With limited space, a limited budget, and a roommate whose tacky posters and unsightly bedspread really cramp your style, personalizing your dorm décor can be a difficult task. Yet many students find resourceful and affordable ways to turn a dreary dorm into a unique and personal sanctuary.
For most college students, decorating with original works of art is out of the question, but one student found a way to adorn her walls with masterpieces without tapping into her pizza budget. Instead of spending a fortune on pricey pieces of art, junior art major Samantha Perry embellished her bare walls with her own art projects.
“It all started with a painting I did for a class freshman year,” Perry said. “My roommate really liked it and hung it up. Now we put up all of our favorites. It’s like our own little art gallery.”
But where does Perry get the inspiration for all the photographs, paintings, and sketches that beautify her dorm?
“I’ve always been a huge fan of Annie Liebowitz,” Perry said. “She’s got her own section in our art gallery. Whenever I find one of her pictures in a magazine, I tear it out and hang it up.”
Junior Emily Wold also used one of her passions as the inspiration for her décor. As an active member of her college’s environmental group, Wold dedicated her free time to keeping the entire campus green—including her own dorm room. For Wold, incorporating her passion for the environment into her décor meant more than setting a recycling bin next to her trash can. From organic cotton sheets to used furniture, Wold remained conscious of the environmental effects of all her decorating decisions. And it wasn’t always pretty.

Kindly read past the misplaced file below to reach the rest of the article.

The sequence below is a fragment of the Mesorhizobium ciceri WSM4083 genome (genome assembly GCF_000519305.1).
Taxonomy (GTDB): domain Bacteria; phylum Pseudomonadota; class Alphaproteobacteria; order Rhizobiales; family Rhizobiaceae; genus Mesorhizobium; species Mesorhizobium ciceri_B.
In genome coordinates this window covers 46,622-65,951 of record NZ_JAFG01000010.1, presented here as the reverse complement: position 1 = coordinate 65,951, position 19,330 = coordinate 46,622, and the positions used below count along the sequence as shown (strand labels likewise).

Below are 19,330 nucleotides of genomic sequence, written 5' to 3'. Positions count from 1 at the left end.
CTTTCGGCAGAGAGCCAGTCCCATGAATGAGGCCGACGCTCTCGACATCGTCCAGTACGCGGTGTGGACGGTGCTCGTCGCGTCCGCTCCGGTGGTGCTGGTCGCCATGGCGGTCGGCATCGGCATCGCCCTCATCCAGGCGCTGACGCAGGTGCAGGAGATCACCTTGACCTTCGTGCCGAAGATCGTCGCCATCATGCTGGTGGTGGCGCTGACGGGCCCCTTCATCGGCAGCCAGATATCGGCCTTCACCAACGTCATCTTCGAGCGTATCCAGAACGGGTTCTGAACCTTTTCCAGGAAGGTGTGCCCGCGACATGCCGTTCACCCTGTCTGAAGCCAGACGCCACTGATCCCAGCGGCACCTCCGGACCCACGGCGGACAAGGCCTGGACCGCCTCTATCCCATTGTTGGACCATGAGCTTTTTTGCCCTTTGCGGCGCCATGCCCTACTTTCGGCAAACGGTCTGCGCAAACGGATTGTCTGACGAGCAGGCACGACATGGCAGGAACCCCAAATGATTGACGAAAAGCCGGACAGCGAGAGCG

“I hit up thrift stores to find my coffee table and love seat,” Wold said, referring to the vintage ‘60s orange and green flowered sofa that sat beneath her loft. “It may not have been as cute as some of the brand new futons in department stores, but it felt good to recycle. Plus, this was much cheaper.”
Despite these fashion sacrifices, Wold found ways to prove that recycling could be chic, brightening up her dingy furniture and bringing in a piece of her beloved outdoors by decorating with fresh flowers placed in glass soda bottles. “Not only were the flowers beautiful, but they smelled nice, too. It was like an all-natural air freshener.”
Like Wold, sophomore Julia Ferrell’s interior design emphasizes the balance between form and function that is so crucial to dorm life. Ferrell’s love for all things vintage, combined with her roommate’s extensive collection of vinyl records, sparked an idea that was not only a unique design element, but an imaginative space-saver. Instead of keeping their records in bulky box on the floor, or in the closet, using up valuable storage space, the roommates used the records to decorate their drab walls, attaching them to the wall using removable Velcro strips.
“Now we can just pull a record off the wall and play it for the whole floor,” Ferrell said.
While Ferrell admits that vinyl records on the wall might not be for everyone, she doesn’t mind her dorm looking like a ‘50s diner. “Our stuff has a lot of personal meaning to us and our group of friends,” she said. “We like it, so it’s all good.”